New York Giants: 5 Reasons Why 2012 Could Be Tom Coughlin's Best Year Yet
Despite speculation of the fiery head coach’s retirement following his second Super Bowl victory at the Giants’ helm, Coughlin put to rest any such talk back in February and does not plan on hanging up his whistle any time soon.
With a talented roster set to return along with the addition of a handful of fresh, young prospects bursting with potential, Coughlin still has a tall task at hand. No team has been able to repeat as Super Bowl champions since the New England Patriots in 2005.
Coughlin and the Giants will seek to do just that, however, which would make them the first NFC team to do so since the 1994 Dallas Cowboys.
Here are five reasons to believe 2012 could be Tom Coughlin’s best year yet.
A Healthy Roster
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With the exception of tight ends Jake Ballard and Travis Beckum, the New York Giants will open the 2012 campaign with many of their top talent in tip-top shape. Health was a detriment to Big Blue throughout the 2011 season and forced them to make desperate changes to answer their needs.
A healthy roster will ensure continuity across the depth chart while enabling players like Will Beatty, Terrell Thomas, Ahmad Bradshaw and Osi Umenyiora to perform to the best of their abilities.
Each of these players has the ability to be game-changers for the Giants. They are integral pieces to the Giants’ success, and it was evident their presence was missed throughout the season.
Coming off a season that culminated in a Super Bowl triumph despite the mass amount of injuries that riddled the offensive line and secondary unit, Tom Coughlin and the Giants have to be optimistic about a 2012 season that appears to have all of their stars healthy and ready to win.
Talented New Players
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General manager Jerry Reese is an underrated mastermind when it comes to putting together a successful team. This offseason, he addressed many needs while also bolstering key positions heading into 2012.
Tom Coughlin has a plethora of fresh, new talent to work with, including rookies David Wilson, Rueben Randle and Brandon Mosley. Add in free-agent pickup Martellus Bennett to fill the void left by injured tight ends Jake Ballard and Travis Beckum, and Coughlin’s Giants could have a more lethal offense than they displayed in 2011.
The Giants added many pieces this offseason, and it will be on Coughlin to get the most out of them. Despite the notion that he is one of the least popular coaches amongst NFL players, he has always gotten the most from his players and does a phenomenal job coaching up the Giants’ young rookies.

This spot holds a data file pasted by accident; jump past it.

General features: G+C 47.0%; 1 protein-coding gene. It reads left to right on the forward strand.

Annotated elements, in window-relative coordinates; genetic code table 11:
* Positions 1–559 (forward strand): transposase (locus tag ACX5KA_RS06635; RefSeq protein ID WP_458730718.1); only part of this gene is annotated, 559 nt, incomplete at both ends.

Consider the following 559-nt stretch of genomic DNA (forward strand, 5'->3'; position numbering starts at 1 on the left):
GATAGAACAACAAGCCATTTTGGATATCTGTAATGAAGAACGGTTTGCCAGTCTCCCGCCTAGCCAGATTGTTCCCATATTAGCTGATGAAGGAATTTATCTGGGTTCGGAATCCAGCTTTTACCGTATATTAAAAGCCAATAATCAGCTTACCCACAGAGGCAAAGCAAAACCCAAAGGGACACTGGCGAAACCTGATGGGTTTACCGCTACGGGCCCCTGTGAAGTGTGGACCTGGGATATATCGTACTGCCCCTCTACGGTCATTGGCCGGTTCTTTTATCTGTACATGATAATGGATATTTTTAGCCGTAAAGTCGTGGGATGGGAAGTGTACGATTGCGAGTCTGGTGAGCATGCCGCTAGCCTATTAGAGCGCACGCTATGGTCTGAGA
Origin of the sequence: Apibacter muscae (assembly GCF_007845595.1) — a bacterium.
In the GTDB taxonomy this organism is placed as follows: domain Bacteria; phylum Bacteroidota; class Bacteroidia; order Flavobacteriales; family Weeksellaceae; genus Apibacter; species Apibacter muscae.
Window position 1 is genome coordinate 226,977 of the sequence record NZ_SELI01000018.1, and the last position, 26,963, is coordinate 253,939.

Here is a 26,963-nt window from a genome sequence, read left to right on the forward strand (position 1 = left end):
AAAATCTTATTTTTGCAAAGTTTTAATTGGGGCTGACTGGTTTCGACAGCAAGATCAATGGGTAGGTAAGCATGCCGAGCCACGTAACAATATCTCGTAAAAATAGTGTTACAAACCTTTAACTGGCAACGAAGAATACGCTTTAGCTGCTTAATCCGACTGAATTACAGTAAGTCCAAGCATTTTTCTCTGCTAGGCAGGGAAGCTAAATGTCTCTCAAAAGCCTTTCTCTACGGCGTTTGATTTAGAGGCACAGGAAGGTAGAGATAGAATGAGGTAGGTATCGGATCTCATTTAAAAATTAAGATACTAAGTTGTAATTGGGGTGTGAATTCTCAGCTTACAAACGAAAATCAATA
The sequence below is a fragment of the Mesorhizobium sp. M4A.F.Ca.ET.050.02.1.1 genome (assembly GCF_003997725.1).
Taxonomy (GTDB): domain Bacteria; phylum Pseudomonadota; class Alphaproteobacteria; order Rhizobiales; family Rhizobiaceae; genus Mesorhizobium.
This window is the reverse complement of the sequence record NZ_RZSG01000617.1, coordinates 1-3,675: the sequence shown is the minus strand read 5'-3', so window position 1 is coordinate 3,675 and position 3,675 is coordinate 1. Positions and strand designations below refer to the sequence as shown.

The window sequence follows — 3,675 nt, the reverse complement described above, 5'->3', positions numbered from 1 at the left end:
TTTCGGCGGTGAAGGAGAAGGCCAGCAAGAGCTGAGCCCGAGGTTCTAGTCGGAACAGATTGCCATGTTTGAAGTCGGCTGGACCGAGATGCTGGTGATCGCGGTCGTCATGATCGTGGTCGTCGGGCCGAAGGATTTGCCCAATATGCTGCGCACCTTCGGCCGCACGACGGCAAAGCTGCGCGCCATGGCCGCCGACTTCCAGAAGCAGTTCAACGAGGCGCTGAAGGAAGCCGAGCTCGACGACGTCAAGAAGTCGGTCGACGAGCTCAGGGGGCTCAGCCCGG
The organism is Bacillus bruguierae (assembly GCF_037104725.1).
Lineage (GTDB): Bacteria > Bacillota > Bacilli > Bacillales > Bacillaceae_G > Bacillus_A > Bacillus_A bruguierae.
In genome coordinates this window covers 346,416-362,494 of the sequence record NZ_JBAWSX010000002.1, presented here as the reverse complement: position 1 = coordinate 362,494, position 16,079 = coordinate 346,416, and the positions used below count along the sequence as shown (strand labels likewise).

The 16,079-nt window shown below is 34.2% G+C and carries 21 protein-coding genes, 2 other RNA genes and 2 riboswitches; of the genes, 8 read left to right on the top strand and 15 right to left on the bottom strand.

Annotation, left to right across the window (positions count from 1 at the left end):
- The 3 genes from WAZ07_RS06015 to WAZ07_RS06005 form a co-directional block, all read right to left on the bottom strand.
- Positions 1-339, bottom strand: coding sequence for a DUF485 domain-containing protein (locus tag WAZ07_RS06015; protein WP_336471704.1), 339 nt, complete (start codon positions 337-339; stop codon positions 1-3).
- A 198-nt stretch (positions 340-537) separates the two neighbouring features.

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The addition of new talent is always a plus, but the most successful teams tend to be those with a veteran presence and continuity among the roster.
Though some holes will surely be filled by newly acquired Giants, Coughlin has the pleasure of having 19 returning starters (nine offensive and 10 defensive) this season. It is not certain all of these players will be starters again in 2012, but their presence on the roster is beneficial nonetheless.
The Giants have a strong core of players who know the way Coughlin works and appear to enjoy playing for him—of course, a Lombardi Trophy always helps.
The return of these players in 2012 is a positive sign for Coughlin and the Giants with only minor changes to concern themselves with this offseason.
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Tom Coughlin thrives on low expectations. In two Super Bowl appearances, he has coached the Giants to successful bids, despite being the popular underdog against the hated New England Patriots on both occasions.
This season, though they are coming off an impressive march to the Lombardi Trophy, the Giants appear to—once again—be overlooked in their chase to successfully defend their championship.
They are a distant hopeful behind the likes of the Green Bay Packers, New England Patriots, San Francisco 49ers, Denver Broncos, Houston Texans, New Orleans Saints and Baltimore Ravens, according to Pregame.com.
But that is just the way the Giants like it, and Coughlin and his players will have no gripes with proving the detractors wrong once again in 2012.
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In 2011, he became "elite."
In 2012, Eli Manning plans to continue with that elite quarterback play while leading Tom Coughlin’s New York Giants in their chase to another Super Bowl victory.
The Giants are faced with a very tough schedule, but Manning is the leader to keep them afloat through that difficult stretch at the end of the season. His ability at the quarterback position keeps the Giants in games each and every week—as evidenced by his record-tying seven fourth-quarter comebacks this past season.
Though the competition will be stiff this season, Coughlin can rely on No. 10 to carry them through.
He stuck with the “elite” quarterback through his most disappointing times, and now, in the prime of Manning’s career, Coughlin, Manning and the Giants are reaping the benefits.
The Giants will undoubtedly face tough times in 2012, but Coughlin has the quarterback to push them to succeed and guide them to what could be the 65-year-old head coach’s best year yet.
Louis Musto is a featured columnist for Bleacher Report. Follow him on Twitter here.